There is a lot of walking in this game. There are no readily available warp points or easy method to transport around  the world map except for an item called a ferrystone that can warp your character back to Gran Soren.  Later in the game, you’ll gather another item  called a portcrystal that will operate as a mobile spawn point for the ferrystone.  Ferrystone’s are not readily available except for at a single store and for a pretty high price when starting the game.  This pretty much guarantees you’ll be spending most of your time  walking the countryside collecting items, battling foes big and small, leveling up your characters and completing missions.  To be honest, if this game featured a robust warping system, many people wouldn’t explore the world of Gransys and discover all the hidden areas, secrets and caves all around.  It would also mean that people would level up more slowly and players would need to grind to take down enemies toward the end of the game.  If a person plays the game without using any warp system but rather walking everywhere, then by the time they reach the end of the game, your character will be powerful enough to defeat the main dragon.

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The game features a complete day and night cycle which one must mind while traveling this world.  Traveling is safer during the day.  The enemies can be seen approaching and usually consist of snow harpies, wolves and goblins.  At night, ghosts, skeletons and the undead wander the lands and all of these creatures are more difficult to defeat at night.  Also at night, the game is near pitch black.  Your character has a lantern that will light up the area around you so you can see, but that also attracts enemies to focus their attacks on the big bright target.  Your lantern is fueled by oil so it’s helpful to stock up on extra oil on long trips for safety.  While fighting some of the larger enemies like the cyclops, the battles will take some time to complete so a battle with one may start in the afternoon and the beast will finally fall in the middle of the night.  Staying at the inn will allow you to awaken when it’s daytime or nighttime so if your looking for drops that only appear from ghosts or skeletons, then it is easily doable.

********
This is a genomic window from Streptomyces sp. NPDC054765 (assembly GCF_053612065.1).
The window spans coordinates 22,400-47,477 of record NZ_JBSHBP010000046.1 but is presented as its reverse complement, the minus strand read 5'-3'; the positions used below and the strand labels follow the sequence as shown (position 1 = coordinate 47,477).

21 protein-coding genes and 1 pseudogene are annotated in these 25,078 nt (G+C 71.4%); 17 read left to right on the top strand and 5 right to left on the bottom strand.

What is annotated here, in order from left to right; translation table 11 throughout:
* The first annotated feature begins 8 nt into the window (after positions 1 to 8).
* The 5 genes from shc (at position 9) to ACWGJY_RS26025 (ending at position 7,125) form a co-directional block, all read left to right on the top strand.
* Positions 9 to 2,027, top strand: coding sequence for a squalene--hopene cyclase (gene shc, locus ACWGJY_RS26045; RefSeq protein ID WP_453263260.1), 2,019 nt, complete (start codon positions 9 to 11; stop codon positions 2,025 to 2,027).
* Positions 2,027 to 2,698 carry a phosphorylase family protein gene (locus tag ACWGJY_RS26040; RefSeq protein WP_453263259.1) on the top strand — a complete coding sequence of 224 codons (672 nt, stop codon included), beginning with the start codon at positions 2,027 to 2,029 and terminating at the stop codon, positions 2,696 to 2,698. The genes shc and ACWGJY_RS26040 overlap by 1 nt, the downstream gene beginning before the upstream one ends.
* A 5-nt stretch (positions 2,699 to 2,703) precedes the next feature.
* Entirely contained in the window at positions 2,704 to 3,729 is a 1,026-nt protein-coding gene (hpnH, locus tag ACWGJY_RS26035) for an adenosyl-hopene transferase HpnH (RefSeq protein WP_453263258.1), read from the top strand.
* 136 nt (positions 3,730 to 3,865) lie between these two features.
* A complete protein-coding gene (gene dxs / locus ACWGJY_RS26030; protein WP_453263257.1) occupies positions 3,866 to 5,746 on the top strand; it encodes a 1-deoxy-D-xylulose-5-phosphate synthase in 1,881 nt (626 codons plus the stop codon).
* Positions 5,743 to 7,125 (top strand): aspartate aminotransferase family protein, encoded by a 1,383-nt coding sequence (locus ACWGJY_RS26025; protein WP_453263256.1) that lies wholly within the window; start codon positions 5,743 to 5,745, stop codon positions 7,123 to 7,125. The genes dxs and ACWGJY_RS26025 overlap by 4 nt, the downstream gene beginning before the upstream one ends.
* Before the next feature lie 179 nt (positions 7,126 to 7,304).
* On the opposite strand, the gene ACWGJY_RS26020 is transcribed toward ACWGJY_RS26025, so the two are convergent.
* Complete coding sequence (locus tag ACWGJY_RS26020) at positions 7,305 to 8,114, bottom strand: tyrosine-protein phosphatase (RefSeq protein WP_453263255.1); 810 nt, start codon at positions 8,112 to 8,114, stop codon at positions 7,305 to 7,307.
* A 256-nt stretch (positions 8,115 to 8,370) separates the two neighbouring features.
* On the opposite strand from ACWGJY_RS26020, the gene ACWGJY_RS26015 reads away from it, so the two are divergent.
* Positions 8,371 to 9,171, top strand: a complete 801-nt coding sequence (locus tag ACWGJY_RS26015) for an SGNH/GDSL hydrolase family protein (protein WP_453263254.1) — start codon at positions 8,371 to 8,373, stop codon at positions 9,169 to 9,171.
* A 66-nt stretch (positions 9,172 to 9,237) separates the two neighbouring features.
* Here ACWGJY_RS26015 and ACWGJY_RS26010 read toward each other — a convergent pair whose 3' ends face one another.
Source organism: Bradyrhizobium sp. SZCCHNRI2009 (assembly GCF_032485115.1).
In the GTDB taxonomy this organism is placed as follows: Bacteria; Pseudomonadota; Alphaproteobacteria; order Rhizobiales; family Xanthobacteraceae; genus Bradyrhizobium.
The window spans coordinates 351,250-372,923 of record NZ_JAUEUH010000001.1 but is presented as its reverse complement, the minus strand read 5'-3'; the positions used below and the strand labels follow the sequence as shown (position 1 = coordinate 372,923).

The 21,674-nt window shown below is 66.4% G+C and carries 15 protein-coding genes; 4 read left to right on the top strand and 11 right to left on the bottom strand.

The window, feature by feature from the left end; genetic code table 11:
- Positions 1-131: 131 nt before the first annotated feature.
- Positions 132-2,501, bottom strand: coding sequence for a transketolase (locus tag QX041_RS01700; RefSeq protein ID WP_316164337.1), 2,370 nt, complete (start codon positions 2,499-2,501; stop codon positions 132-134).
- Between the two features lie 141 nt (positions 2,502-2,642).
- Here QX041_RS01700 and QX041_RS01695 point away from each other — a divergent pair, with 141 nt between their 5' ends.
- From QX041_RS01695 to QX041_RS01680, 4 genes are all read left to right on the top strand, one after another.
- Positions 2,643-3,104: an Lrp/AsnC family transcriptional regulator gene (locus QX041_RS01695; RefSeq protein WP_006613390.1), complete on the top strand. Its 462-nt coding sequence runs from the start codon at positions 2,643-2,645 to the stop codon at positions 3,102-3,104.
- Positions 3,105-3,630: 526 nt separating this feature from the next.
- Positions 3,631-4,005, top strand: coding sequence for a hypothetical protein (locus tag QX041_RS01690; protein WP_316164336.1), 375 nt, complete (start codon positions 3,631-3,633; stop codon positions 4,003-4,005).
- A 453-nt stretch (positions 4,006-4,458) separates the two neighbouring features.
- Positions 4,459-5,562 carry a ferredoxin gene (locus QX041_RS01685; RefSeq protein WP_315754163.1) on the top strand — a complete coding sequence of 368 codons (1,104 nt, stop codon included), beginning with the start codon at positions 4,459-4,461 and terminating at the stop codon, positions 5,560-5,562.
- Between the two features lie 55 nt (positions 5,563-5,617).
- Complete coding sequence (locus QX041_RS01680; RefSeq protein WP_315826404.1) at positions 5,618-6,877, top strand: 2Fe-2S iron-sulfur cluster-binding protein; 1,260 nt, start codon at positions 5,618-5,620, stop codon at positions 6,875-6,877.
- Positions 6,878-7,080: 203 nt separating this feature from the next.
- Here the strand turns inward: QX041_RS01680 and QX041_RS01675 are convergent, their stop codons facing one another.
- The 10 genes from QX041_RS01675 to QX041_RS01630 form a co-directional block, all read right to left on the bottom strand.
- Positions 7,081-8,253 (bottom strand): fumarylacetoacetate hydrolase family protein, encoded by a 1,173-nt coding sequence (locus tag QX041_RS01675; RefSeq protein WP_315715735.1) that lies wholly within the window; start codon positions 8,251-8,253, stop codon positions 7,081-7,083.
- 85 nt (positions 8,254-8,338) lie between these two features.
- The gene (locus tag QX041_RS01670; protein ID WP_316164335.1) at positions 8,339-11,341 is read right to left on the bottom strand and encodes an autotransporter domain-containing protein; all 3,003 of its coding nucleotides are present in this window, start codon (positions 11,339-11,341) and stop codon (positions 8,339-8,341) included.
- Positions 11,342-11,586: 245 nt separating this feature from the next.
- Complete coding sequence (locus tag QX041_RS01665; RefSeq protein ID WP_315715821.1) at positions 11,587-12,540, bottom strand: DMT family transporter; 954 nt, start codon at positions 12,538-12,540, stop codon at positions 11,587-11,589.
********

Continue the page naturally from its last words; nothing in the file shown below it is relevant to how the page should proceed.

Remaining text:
The element of Dragon’s Dogma which is key to the games immersive nature is the customization.  The game gives you the ability to design your own character, their fighting type, the weapons they use and how they fight in battle. This gives a sense of ownership that has been lost in other role playing games.  Dragon’s Dogma also gives you the ability to decide which missions you do if you choose to do any missions and leaves it up to you to decide if you even want to progress in the story.  Want to run around near naked and punch your foes to death, you can do it.  Want to be a little person with a lot of holy spells, go for it.  Want to be a six foot woman that fights with a small melee weapon, possible also.